Spain: Basque-ing in a New Culture


Like most people, when I thought of Spain, my mind instantly jumped to images of flamenco dancers, matadors, tapas, siestas, and the Running of the Bulls. However, after living just one week here, I know that Spain has so much more to offer.

For years I had been reading blogs, travel guides, and articles about Spain, even following stories from El País and other Spanish newspapers, yet I can easily say I have learned more about this country in one day here than in all my studies beforehand. Nothing could have prepared me for how intense and unique the culture actually is.

La Universidad de Deusto
La Universidad de Deusto

I’m studying abroad at la Universidad of Deusto in Bilbao, the largest city in País Vasco, in the very north of Spain. Both the university and the city itself are absolutely beautiful. The blend of modern and traditional architecture all throughout Bilbao is stunning. I constantly find myself staring up at the buildings when I’m walking around. I haven’t discovered an ugly street in the city!

Casco Viejo, the “Old Town” section of Bilbao

Life in Bilbao is nowhere near life back in the States! Before arriving here I knew that the Basque language was still spoken and used, but not to such a large extent. In Bilbao, almost every sign on the streets is in both Castilian Spanish and Basque. I hear commercials, songs, and people talking in Basque regularly. And, many names of businesses, foods, and streets are all in the language as well. It is an isolated language like no other in the world, so for me, there is no way of figuring out what everything means. It looks and sounds so foreign! Also, the regional pride of being Basque is much stronger than I had anticipated. Immediately when I arrived in Bilbao, I was told that I was in Basque Country, and that it’s “¡Viva País Vasco!” and not “¡Viva España!”. All over the city I have seen the Basque flag flying and have yet to see the Spanish national flag anywhere. The regional identity definitely overshadows the national one. Nonetheless, everyone still speaks Spanish, so I’ve had no problems communicating with people.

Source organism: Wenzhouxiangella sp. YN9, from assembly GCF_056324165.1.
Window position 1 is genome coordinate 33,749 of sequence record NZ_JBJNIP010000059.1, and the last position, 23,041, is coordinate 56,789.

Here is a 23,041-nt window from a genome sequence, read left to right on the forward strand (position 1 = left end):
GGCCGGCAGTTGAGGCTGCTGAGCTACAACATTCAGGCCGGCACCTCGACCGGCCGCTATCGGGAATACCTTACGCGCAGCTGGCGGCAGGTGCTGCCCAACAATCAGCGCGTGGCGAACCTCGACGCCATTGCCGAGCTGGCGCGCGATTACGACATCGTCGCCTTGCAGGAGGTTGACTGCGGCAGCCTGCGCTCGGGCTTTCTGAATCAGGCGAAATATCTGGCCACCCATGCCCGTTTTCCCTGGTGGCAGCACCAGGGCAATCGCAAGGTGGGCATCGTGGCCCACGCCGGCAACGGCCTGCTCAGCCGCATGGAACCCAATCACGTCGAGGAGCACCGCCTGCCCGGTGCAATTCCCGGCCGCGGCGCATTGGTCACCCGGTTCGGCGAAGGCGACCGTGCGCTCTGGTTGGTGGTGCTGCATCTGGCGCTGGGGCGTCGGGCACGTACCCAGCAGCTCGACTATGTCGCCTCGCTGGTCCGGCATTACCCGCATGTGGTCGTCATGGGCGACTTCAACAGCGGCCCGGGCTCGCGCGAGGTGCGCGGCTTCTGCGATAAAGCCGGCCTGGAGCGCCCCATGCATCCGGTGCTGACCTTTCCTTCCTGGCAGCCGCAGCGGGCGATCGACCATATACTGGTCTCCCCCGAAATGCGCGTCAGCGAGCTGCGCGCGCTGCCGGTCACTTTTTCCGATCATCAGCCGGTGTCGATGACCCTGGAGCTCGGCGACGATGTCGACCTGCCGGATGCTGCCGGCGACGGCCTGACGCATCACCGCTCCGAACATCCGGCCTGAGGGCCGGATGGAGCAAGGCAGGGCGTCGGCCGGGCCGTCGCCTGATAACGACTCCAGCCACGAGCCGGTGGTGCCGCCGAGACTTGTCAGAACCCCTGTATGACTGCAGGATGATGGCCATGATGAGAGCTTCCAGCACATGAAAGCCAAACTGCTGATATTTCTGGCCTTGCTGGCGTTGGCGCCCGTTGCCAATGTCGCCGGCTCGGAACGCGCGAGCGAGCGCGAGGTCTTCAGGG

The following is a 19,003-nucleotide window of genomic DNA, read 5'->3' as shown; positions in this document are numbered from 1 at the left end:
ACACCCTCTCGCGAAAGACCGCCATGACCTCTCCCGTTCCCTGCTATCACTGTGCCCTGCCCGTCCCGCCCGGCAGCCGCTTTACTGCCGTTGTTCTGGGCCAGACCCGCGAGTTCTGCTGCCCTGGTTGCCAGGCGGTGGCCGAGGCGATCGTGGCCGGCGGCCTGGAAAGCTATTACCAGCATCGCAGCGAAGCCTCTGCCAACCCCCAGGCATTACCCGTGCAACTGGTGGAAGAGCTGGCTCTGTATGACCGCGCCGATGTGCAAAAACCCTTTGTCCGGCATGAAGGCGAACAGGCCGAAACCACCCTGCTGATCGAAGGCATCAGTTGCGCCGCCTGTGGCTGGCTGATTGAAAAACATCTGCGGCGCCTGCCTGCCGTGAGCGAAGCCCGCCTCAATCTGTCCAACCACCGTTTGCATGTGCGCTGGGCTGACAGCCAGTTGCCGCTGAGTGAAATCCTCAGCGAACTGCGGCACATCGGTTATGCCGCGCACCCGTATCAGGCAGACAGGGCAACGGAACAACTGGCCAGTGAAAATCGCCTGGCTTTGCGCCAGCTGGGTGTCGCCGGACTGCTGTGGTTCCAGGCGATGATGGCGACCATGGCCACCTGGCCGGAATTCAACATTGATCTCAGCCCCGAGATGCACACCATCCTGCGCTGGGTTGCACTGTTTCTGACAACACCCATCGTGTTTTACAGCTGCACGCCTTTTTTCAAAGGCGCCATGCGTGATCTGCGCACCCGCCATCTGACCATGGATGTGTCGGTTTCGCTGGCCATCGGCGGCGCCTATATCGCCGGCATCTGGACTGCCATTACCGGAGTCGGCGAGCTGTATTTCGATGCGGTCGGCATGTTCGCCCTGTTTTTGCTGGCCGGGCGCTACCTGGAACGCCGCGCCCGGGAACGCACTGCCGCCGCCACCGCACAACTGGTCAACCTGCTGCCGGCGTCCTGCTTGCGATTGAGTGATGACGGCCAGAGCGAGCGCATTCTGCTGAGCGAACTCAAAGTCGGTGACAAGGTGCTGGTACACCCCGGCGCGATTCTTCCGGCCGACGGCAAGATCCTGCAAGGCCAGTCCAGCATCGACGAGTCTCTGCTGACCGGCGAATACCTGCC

Pintxos for sale

Besides my never-ending confusion with Basque, the biggest “culture shock” has been eating in Spain. I felt like I was starving my first couple days here because I could not figure out dining and grocery shopping. First, lunch is the main meal of the day, having two, three, or even four courses. It’s also eaten much later than in US, starting usually around 2pm. Restaurants feature a “Menú del día” that includes the options for the courses and dessert for that day. All throughout the day, restaurants and bars have selections of different pintxos (the Basque version of tapas), Spanish tortilla, and assorted little sandwiches sitting on top of the bar. These are bought as afternoon snacks with your café con leche or later for dinner with a glass of wine. I’m still getting used to knowing that the food sits out in the open air, but that’s just part of it! Now, I will say, everything I have tried so far has been absolutely delicious! I don’t think I’m ever going to be skipping dessert!

The Guggenheim Museum

Eating had been such a challenge for me because everything here has strange hours. I still haven’t figured out what times the market across the street from my flat is open! Generally most businesses, stores, and restaurants are closed from 3:30/4:00 to 6:00pm. Only the bars stay open! It’s not technically a “siesta”, but it basically serves as one. I think the US should to adopt this tradition. I love having the down-time to rest or do homework.

That covers the biggest “shocks” I’ve encountered. But each day brings a new adventure with new discoveries. Even though I’ve had to adjust to some things, I’m wholeheartedly enjoying every minute of living in Spain. It is such an amazing experience.

So, I’ve only spent a week 10941821_10204778014244284_7262020335425136135_nhere in Spain, but already when I think of the country now, my mind jumps to too many images to process. All its different traditions, languages, foods, regions, etc. make it such a vivid place. There is so much rich, interesting, and diverse culture that you truly have to see to believe. So come see Spain for yourself, because it’s absolutely incredible.


One Comment Add yours

  1. Rachel Anderson says:

    Reblogged this on My adventures, trips, and other life experiences.

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